A section of the building on the second floor, used for education classes, does not meet the needs of our current congregation.  The rooms are somewhat confining and prohibitive.  They are not laid out very well nor are they conducive to large groups of children and children learning. 

We want to reconfigure that section  of the church so that it lends itself better to the program that is currently in place and going forward that we can expand and grow.  You we also want to make changes to make the building accessible.

We need a new heating system and we need to put in an elevator and a ramp.  So we’re building an extension on the back of the building to accommodate an elevator and a stairway so there is a second egress from the second floor. 

Phase 4  - Exterior Landscaping
Phase 4 is the exterior landscaping, the fence around the perimeter - some of the cosmetic items that will have to be completed after a lot of other are addressed.  We may have to punch a lot of holes to create access and these will need to be repaired.  The fourth phase is more like a cleanup phase.

Approximately in the year 2000, a new roof was put on the church.
Lantern Removed
The First Parish Church steeple is called a wedding cake steeple because of all the different layers.  At the base is the bell tower which has been and continues to be structurally sound.  However the roof of the bell tower was collapsing and was allowing the top of the steeple (called the Lantern) to lean into the church. 

We removed it in 2006 and put in the yard across the street.  We have now restored the Bell Tower so the building is fully ready to support the lantern.  Once we complete work on the exterior of the building, we will return the Lantern to the top of the building.  Working on the exterior of the buildingis a high priority right now.
More about Interior Changes
Layout Changes

The parlor in the parish hall, because they're such beautiful historic spaces, there will not be any change to these spaces.  There will be a hallway down the side of the parlor, so the kitchen will be smaller, narrower and will be upgraded to be a commercial kitchen- standards and codes so that it can be used commercially.    

At the back of the building will be an elevator on one side and a stairway on the other side, so we need to build a hallway to access the elevator and stairway   We will also be converting office space into restrooms.

The back of the church consists of offices and children's spaces but they are not great spaces for children.  We plan to gut the entire wing and make it into child friendly spaces.  We are hoping to partner a day care center, an afterschool program so that the space is used during the day.  Part of what we want to do is have the church used more often.  We have such a large building. 

Restoration of the Organ

When this church burned in 1896, the West church in Boston was closing on Cambridge Street.  It is now a Methodist Church.  Someone bought the pulpit of that church and gave it to First Parish as it was being rebuilt.  At that time Dorchester was a bedroom community for some of Boston's more wealthy families, so no expense was spared to construct and to beautifully decorate and to buy one of the best pipe organs available.  It is a Hutchins organ.  As part of the restoration project we also plan a complete restoration of the organ.  After 100 years the leathers are starting to go.  A complete replacement of all the leather will cost a quarter of $1 million.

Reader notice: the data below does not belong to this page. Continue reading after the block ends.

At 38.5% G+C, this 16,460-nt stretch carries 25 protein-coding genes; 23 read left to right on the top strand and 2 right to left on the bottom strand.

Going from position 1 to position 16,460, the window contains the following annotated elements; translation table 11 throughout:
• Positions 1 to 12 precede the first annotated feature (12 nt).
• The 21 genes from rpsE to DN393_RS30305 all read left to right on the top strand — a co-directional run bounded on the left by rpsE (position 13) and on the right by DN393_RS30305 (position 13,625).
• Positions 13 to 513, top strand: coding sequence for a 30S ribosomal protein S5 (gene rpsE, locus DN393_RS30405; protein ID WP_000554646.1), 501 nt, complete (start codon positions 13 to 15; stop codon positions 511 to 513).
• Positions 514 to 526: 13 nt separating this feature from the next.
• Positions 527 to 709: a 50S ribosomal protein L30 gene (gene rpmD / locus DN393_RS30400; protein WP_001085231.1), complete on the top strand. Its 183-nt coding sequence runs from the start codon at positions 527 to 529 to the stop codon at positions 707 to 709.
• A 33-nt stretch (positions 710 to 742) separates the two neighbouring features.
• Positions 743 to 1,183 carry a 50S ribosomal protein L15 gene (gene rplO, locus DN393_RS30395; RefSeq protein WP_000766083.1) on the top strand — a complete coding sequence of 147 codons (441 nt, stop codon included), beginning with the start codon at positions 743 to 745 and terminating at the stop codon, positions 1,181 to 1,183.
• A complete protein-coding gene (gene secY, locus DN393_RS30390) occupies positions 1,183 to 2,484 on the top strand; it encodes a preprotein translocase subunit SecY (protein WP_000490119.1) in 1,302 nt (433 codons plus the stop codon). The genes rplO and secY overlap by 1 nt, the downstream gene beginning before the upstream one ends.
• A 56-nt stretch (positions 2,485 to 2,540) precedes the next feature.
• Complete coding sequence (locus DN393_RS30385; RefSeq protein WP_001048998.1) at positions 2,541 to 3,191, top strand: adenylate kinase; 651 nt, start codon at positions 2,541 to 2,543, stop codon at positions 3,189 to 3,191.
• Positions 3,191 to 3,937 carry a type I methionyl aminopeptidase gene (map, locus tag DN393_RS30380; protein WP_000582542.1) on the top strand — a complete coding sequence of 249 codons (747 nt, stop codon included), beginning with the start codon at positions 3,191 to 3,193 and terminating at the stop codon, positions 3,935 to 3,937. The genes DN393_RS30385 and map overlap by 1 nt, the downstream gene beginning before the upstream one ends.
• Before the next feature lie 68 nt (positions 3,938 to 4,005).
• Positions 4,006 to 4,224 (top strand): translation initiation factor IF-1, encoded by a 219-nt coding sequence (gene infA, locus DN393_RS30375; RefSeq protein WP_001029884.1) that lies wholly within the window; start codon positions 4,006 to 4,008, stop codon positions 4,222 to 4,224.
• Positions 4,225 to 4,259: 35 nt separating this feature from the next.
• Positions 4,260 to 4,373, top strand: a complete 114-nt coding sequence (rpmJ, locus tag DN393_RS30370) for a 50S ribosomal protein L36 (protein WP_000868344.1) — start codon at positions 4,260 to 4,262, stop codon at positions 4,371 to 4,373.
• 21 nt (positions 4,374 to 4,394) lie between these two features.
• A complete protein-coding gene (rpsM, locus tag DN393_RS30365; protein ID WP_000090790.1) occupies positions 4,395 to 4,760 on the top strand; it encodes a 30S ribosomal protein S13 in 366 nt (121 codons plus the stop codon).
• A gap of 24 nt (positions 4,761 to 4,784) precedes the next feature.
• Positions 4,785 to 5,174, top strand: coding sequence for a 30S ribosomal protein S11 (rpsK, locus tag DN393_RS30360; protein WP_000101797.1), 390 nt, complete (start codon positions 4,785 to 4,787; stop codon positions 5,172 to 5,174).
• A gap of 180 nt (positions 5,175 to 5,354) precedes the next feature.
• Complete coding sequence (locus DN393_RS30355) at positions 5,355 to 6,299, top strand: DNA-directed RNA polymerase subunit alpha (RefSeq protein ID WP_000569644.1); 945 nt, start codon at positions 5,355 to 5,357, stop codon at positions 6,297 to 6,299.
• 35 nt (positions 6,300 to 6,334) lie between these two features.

Rebuilding Together Boston
Rebuilding Together Boston is a Boston-based organization where contractors donate one day of their time.   First Parish applied and was awarded April 30, 2011 as a work day - repainting the entire interior hallway and rebuilding the front porch area and the steps.  The construction firm that has volunteered to oversee the project also manages any volunteers
One of the major changes to the HVAC system will be to create multiple zones so we can heat just particular areas of the church.  We also want to utilize some green heating products for example radiant heat in the sanctuary. It is one of the hardest areas of the church to heat.  Underneath the floor is very accessible. 

Heating with a conventional air blown system is not very efficient so we are considering radiant flooring, radiant heat under the floor.  This would be a more passive heating system.  A makeup air system would then be used that will recirculate.  It's a way to bring in fresh air from the outside and recirculating warm air within the building and.  So you're capturing the warm air and recirculating it back in.

Church Bell
The bell still works.  It is not electronic.  We have a pull cord whch is located behind the organ.  On Sunday mornings we ring the bell about 5 min. before the service starts.  The traditional use is to call people to service. 

When there is a wedding or a funeral, we also ring the bell.  Often we invite the bride and groom if they would like to come up at the end of the service and ring the bell together.

There is a very sturdy, well-built ladder system that that will eventually go all the way up to the top of the lantern once it has been put back in place.  And, yes, I have climbed to the very top. 

Unanswered Questions
A lot of the decisions about the processes that will be used have not yet been made.  We have defined the scope, define the problems, defined how we wanted to address them in a process method.  As we approach each phase of the project, we will be spending a lot of time defining the actual particulars.
  • What are we doing to maintain the historic nature of the windows yet improve their insulation capability?
  • Do the exterior walls have any insulation? Will they?
  • What is the condition of the wood under the badly deteriorated paint?
For example, not only is the paint in bad condition but the structure underneath has suffered. We also plan to restore the wrought iron fence. You can see at the foundation, it is completely coming apart.  We believe it is the lime in the concrete interacting with the rot iron that is causing it to dissolve. 

All of the windows we have been told are in a restorable condition.  Even the set of windows that are blocked but that's because they're at the back of the stage wil be restored. 

The church has a slate roof.  The truss system was not designed to carry the amount of weight that the roof carries, especially when there is snow.  In its original configuration the church was underdesigned.